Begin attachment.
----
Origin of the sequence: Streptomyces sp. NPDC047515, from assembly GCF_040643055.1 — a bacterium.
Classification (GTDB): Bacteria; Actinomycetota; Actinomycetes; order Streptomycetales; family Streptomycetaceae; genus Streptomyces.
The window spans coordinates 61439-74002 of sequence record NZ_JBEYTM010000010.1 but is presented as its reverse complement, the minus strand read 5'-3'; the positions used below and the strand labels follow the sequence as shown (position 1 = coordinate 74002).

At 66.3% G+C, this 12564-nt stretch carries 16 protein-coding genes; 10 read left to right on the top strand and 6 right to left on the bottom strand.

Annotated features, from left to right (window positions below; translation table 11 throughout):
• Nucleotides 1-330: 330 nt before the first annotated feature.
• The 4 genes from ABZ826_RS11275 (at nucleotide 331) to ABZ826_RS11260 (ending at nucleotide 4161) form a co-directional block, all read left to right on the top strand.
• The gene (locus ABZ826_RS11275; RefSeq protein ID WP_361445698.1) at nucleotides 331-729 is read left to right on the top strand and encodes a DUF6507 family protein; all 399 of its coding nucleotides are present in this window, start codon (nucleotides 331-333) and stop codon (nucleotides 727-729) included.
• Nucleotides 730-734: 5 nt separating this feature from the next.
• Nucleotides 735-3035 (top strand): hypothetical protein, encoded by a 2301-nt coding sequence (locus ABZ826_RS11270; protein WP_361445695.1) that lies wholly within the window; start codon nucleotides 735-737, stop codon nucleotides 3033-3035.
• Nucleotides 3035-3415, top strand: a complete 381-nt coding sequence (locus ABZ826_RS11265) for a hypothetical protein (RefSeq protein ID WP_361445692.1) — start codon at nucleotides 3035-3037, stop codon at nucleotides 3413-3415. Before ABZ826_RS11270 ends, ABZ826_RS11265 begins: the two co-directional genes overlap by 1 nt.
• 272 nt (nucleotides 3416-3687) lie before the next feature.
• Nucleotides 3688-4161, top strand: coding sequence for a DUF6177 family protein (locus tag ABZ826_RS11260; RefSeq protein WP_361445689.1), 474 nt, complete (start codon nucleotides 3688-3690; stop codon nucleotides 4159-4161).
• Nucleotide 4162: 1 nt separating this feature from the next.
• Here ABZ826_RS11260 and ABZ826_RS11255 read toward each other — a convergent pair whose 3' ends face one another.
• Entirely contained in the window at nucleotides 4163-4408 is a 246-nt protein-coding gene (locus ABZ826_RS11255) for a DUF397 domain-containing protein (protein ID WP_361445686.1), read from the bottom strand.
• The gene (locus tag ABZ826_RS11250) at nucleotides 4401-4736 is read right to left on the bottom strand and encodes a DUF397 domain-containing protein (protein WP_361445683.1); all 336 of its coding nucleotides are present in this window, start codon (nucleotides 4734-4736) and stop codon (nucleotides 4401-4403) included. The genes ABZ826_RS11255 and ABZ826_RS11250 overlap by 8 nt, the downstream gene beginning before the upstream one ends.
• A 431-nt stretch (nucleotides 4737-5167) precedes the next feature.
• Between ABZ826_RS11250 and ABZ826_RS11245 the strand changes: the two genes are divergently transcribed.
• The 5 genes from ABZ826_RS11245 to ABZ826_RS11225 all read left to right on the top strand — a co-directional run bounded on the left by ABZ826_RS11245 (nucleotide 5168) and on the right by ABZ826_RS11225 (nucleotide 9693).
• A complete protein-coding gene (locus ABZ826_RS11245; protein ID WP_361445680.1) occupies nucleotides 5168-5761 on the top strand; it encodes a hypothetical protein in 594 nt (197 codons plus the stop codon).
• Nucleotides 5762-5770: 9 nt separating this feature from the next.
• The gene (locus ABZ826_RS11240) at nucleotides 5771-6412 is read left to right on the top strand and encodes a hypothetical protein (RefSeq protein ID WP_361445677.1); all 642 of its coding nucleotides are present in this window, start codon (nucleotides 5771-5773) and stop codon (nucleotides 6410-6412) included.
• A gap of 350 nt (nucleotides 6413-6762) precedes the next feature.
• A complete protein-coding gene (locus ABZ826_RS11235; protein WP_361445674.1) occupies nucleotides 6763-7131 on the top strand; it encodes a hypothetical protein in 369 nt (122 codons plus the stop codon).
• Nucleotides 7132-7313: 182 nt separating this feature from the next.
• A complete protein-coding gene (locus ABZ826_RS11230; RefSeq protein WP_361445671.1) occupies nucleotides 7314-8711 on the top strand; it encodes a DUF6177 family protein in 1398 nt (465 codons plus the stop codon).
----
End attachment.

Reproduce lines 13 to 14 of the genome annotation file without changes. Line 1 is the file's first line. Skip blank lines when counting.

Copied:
• Nucleotides 3688-4161, top strand: coding sequence for a DUF6177 family protein (locus tag ABZ826_RS11260; RefSeq protein WP_361445689.1), 474 nt, complete (start codon nucleotides 3688-3690; stop codon nucleotides 4159-4161).
• Nucleotide 4162: 1 nt separating this feature from the next.